CAS scientists follow rigorous criteria that maintain high quality and reliability of information in its REGISTRY. Scientists identify reputable sources and use consistent analysis before registering a substance. REGISTRY is available to scientists through CAS’ product, SciFinder, and its STN family of products. With these advanced search and analysis technologies, CAS helps scientists find reliable information that is vital to their research process."
 

Source: Knowledgespeak Newsletter, 8/18/09

International Chemical Identifier (InChI)

InChIs, are machine-readable, alpha-numeric character strings first developed by International Union of Pure and Applied Chemistry (IUPAC),  Now the InChI Trust is carrying on the work to develop and expand the algorithms for open source accessibility of even more chemical structures.

From Today’s Knowledgespeak Newsletter:

"The InChI algorithm turns chemical structures into machine-readable strings of information. InChIs are unique to the compound they describe and can encode absolute stereochemistry. A simple analogy is that InChI is the bar-code for chemistry and chemical structures. The InChI format and algorithm are non-proprietary and the software is open source, with ongoing development done by the community."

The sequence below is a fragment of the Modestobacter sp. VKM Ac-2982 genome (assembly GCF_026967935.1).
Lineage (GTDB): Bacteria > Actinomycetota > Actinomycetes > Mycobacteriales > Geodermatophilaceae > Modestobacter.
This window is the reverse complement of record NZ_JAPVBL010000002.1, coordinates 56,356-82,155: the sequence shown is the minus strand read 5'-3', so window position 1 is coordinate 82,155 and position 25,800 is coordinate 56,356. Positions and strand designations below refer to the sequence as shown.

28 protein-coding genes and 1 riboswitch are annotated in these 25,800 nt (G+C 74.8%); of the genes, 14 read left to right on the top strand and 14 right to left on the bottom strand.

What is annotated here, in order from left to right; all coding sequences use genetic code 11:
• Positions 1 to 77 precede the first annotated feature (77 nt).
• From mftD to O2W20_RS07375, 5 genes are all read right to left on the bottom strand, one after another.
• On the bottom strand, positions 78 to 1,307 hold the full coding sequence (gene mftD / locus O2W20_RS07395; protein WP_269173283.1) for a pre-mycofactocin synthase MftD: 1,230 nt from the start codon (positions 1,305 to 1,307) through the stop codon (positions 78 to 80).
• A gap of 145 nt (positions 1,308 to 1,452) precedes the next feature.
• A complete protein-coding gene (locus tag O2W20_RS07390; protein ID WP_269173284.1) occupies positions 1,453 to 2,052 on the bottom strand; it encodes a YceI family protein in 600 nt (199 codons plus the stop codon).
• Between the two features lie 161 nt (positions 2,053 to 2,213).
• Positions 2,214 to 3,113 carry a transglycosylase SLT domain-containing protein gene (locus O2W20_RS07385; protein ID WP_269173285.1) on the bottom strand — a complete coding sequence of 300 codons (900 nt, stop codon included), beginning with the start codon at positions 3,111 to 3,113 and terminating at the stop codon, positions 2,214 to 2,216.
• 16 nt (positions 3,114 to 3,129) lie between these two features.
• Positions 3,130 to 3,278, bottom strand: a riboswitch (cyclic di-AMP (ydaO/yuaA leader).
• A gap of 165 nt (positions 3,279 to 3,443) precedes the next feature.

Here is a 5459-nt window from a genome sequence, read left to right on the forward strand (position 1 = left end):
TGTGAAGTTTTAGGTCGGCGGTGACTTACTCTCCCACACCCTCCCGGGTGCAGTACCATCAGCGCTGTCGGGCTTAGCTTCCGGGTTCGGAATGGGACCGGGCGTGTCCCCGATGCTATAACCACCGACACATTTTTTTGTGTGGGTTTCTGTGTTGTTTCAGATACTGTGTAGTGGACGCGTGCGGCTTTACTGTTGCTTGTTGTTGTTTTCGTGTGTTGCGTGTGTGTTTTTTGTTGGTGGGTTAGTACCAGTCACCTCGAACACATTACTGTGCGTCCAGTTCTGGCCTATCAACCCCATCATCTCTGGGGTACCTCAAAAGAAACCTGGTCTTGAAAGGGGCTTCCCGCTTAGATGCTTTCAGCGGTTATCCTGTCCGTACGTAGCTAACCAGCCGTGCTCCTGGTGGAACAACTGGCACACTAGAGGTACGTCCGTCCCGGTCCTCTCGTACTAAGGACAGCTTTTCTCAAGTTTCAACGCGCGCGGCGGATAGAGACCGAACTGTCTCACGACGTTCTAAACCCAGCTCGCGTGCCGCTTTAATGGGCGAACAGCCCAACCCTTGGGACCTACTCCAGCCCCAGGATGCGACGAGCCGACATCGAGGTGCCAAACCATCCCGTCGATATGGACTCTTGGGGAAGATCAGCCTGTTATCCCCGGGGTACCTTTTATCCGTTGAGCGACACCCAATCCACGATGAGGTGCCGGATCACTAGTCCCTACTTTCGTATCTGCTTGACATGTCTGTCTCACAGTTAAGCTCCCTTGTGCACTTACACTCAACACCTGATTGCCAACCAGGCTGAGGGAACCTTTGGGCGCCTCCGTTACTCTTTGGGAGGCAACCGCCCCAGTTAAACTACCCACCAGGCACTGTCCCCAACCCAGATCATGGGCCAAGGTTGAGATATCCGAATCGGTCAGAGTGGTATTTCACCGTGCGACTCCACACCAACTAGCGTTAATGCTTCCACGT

"Since its launch in 2005, widespread take-up of InChI standards by public databases and journals has been observed. Today, there are more than 100 million InChIs in scientific literature and products. Numerous databases, journals and chemical structure drawing programs have incorporated the InChI algorithm. These include the NIST WebBook and mass spectral databases, the NIH/NCBI PubChem database, the NIH/NCI database, the EBI chemistry database, ChemSpider and Symyx Draw."

Nature Chemistry — new online journal from Nature Publishing Group

Nature Chemistry — the second issue is now online, and covers a wide range of topics, including catalysis, mesoporous materials, synthetic methodology, anion transport, and DNA conductivity. In addition, there is a commentary about pre-university chemical education, a review article on Mobius aromaticity and a thesis article that looks at alternative forms of the periodic table.

[Princeton University Library has subscribed, but for a time, it's free to all.]

Source: an email announcement from Nature Publishing Group